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The internet is a wonderful place, but it’s also full of plenty of unsavory folks who would like nothing more than to gain access to sensitive information. And while most people think that data breaches happen through email or website hacks, your printer can also serve as a point of access. Any device connected to a wireless network can turn into an entryway for hackers. Learning how to safeguard your printer and enacting a few safety protocols can help reinforce your wireless security and help you avoid becoming a victim.
Most people feel confident when they browse the internet or use their smartphones that their data is secure. But as we mentioned earlier, determined hackers know that every device you connect to a network increases the likelihood of you having weakened wireless security. When doing the initial setup process of HP printers, you will be prompted to enter your WPS PIN. A WPS pin on a printer is generated when you create a wireless connection between your devices and your printer.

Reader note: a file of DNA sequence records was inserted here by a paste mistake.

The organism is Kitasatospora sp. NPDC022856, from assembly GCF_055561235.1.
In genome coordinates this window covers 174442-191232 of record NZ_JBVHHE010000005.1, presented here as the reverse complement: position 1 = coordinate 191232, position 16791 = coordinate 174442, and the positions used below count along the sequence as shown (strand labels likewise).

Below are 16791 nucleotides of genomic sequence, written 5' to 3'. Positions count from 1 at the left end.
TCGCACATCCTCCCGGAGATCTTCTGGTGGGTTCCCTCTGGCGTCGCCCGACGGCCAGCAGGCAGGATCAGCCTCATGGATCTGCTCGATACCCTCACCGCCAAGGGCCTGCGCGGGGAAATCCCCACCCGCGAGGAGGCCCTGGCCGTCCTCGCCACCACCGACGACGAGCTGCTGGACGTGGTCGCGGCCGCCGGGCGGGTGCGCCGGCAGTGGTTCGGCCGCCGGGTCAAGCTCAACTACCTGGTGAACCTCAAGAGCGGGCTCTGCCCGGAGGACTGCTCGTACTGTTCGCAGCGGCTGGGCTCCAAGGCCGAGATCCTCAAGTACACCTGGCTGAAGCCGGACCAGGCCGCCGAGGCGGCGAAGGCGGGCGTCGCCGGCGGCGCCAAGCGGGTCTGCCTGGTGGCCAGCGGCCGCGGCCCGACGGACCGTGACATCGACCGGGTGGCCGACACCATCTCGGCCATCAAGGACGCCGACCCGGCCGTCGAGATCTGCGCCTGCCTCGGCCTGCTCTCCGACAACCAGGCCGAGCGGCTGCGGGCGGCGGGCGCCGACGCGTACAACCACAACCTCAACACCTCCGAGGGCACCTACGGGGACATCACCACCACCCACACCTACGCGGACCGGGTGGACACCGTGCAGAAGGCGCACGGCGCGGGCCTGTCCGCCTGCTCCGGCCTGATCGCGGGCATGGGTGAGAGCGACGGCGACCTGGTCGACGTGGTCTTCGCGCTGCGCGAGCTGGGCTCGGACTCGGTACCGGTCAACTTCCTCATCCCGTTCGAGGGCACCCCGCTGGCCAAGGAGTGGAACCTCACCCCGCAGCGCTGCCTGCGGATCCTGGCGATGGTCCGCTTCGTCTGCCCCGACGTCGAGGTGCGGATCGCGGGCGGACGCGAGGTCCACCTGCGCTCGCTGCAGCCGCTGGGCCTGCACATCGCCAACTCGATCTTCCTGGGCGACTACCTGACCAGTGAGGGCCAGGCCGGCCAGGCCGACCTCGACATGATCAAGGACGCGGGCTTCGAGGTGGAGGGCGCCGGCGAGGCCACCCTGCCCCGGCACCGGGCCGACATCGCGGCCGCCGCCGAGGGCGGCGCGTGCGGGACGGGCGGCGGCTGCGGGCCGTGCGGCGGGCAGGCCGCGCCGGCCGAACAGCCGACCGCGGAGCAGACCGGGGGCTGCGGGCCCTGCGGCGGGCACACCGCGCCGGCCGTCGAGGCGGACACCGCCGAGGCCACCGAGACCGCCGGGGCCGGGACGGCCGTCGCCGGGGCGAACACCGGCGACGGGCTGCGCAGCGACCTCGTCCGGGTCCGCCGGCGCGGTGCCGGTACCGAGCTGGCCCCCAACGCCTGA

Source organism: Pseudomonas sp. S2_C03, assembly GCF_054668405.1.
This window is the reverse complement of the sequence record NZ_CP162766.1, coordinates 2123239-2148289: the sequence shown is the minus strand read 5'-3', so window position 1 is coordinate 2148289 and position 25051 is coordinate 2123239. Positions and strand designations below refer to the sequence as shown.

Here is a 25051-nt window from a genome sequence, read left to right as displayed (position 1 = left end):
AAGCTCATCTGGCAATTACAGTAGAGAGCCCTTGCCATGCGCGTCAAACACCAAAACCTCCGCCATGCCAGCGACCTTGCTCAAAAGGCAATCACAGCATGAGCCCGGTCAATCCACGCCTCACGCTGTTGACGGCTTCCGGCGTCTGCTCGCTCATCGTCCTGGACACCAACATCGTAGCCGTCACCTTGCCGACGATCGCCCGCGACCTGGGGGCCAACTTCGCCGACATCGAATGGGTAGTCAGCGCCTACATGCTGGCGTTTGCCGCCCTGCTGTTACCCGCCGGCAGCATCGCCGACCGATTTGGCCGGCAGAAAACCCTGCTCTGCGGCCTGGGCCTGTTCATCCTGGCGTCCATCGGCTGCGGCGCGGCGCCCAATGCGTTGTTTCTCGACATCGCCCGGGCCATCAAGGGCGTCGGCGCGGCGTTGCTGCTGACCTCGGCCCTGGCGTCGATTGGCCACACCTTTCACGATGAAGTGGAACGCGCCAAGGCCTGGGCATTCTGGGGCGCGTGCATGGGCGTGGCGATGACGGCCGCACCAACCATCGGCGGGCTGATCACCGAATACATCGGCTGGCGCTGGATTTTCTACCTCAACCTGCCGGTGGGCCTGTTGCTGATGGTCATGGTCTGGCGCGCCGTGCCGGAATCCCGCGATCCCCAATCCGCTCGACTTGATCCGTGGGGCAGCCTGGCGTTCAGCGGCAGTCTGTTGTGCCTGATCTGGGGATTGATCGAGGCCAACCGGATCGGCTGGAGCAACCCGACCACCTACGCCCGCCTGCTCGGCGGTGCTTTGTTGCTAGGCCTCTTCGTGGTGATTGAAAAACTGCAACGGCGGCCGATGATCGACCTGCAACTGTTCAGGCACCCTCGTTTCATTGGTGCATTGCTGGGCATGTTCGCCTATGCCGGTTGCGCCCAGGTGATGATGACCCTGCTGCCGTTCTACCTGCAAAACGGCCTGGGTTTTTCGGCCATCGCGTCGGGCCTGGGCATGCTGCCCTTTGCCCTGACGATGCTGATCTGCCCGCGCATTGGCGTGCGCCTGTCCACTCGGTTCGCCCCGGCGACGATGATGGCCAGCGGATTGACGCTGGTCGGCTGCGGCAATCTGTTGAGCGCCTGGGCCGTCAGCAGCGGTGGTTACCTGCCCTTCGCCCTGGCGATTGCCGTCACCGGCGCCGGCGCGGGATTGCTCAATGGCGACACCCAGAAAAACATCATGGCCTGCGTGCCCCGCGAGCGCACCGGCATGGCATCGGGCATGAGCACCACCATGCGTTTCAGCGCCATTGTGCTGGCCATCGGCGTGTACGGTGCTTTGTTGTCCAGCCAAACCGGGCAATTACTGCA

Every device you connect to a network increases the likelihood of you having weakened wireless security.
This is because often people never change the default password for their modem or router. And the same can be said for printers. Most printers that support wireless connections feature an administrator control panel. When you first get the printer it comes with a default password.
Failing to change the password can open you to what’s known as a brute force hack where a determined criminal simply continues to enter common passwords until something finally works.